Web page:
Long-term evolutionary trends

One way we look at long-term trends is to classify protein-coding sequences by age since birth (phylostratigraphy), and ask whether protein properties depend age. Young animal proteins are enriched for amino acids that promote intrinsic structural disorder (Wilson et al. 2017, James et al. 2021), while young plant proteins are enriched for amino acids that are more available (James et al 2021). The most ancient protein domains are enriched for the amino acids believed to be the first to be incorporated into the genetic code (James et al. 2021). Throughout all lineages, there is a trend in which older sequences have their hydrophobic amino acids more interspersed rather than clustered along the sequence (Foy et al. 2019, James et al. 2021). The trends in disorder and hydrophobic clustering seem to be driven by differential retention of certain sequences, rather than being driven by biases during descent with modification (James et al. in prep). However, descent with modification is important for explaining protein differences between species with high vs. low "effective population size" (Weibel et al. 2020, McShea et al in preparation). Adaptive paths through descent with modification face "frustration" from the fact that the same hydrophobic amino acids that promote functional folding also promote harmful aggregation - this creates a special kind of adaptive landscape (Bertram & Masel 2020).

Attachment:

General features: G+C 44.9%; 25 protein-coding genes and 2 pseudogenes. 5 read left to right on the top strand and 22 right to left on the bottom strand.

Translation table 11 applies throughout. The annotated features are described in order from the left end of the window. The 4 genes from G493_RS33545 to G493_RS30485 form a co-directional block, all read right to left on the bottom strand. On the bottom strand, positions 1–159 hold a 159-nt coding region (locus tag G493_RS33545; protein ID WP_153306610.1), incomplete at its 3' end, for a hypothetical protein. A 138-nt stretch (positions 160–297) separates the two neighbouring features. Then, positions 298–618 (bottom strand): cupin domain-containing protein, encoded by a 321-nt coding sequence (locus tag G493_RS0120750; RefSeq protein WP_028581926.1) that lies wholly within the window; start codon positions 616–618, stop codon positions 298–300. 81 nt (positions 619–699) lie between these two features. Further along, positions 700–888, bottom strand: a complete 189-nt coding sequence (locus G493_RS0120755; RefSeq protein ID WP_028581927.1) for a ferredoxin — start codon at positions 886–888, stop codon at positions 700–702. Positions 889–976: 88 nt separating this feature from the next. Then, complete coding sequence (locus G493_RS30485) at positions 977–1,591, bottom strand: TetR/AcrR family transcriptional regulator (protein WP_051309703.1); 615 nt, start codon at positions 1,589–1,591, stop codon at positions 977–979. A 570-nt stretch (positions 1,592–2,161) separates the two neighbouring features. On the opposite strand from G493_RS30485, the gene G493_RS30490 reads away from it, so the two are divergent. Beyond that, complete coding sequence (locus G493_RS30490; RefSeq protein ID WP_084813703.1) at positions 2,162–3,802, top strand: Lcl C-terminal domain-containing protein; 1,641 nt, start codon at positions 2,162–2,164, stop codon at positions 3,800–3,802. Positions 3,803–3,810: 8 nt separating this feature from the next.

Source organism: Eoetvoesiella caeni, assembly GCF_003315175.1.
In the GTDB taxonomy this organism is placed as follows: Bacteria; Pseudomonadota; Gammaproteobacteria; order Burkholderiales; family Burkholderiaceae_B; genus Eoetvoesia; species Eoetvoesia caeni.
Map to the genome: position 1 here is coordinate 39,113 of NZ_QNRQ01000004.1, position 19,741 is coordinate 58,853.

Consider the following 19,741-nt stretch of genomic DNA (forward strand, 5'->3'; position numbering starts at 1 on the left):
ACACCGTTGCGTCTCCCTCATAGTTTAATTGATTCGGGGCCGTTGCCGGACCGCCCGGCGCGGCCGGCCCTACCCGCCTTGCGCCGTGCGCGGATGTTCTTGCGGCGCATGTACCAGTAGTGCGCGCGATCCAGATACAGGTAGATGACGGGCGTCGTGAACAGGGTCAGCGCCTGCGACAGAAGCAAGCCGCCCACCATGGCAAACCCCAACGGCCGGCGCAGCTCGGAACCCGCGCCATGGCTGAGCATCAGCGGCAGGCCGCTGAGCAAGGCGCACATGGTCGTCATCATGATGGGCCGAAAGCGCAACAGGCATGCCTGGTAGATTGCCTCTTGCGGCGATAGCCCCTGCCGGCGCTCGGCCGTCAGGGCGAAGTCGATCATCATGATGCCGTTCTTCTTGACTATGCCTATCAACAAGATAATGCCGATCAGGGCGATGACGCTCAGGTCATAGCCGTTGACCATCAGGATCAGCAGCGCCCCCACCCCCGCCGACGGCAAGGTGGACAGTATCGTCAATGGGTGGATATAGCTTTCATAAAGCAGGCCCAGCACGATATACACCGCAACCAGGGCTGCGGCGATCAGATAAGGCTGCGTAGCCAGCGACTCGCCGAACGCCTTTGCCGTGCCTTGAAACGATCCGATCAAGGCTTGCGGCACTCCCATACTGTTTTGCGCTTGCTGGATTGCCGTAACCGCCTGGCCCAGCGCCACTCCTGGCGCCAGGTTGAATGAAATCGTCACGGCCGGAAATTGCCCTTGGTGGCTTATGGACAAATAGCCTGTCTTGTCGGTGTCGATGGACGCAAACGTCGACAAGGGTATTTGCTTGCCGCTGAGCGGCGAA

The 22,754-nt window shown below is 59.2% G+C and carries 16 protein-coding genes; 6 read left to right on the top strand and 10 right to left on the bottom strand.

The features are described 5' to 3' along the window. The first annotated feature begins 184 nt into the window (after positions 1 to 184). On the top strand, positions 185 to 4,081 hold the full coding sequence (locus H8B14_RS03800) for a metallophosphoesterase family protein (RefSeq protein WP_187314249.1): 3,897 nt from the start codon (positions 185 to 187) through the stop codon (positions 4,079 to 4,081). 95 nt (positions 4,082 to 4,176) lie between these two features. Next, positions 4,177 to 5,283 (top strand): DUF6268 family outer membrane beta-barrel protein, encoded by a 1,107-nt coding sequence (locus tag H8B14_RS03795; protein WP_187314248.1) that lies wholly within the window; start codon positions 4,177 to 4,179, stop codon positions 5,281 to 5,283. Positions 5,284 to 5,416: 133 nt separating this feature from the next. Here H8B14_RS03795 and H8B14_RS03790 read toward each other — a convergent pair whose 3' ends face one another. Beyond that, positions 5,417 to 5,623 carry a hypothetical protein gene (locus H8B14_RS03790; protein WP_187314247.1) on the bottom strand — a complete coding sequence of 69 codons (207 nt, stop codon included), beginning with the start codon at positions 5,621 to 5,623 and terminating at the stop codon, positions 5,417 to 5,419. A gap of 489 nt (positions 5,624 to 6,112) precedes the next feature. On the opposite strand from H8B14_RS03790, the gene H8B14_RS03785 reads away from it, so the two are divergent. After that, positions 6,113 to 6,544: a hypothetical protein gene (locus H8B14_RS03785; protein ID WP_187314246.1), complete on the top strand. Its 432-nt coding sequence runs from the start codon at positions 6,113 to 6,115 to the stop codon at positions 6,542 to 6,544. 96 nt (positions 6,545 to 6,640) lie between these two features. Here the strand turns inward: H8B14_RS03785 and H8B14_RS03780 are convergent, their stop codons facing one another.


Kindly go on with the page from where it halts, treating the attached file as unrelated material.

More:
Phylogenetic inference and ancestral sequence reconstruction for proteins rely on mathematical models of the relative rates of amino acid substitutions, usually under the assumption that amino acid frequencies stay constant over time (stationarity) and that fluxes obey detailed balance (time reversibility). We have contributed to the development of time non-reversible amino acid substitution models that not only better fit the data, but allow phylogenetic trees to be rooted without using an outgroup (Dang et al. 2022). We are continuing to improve substitution models by filtering alignment errors out of training data. We are excited to use non-stationary models to estimate amino acid frequencies at ancestral nodes. We hope to characterize the proteome and amino acid frequencies of ancient life on earth all the way back to the last universal common ancestor (LUCA), and indeed, even before. In doing so, we hope to learn more about the environmental conditions of ancient life, and the origins of the genetic code.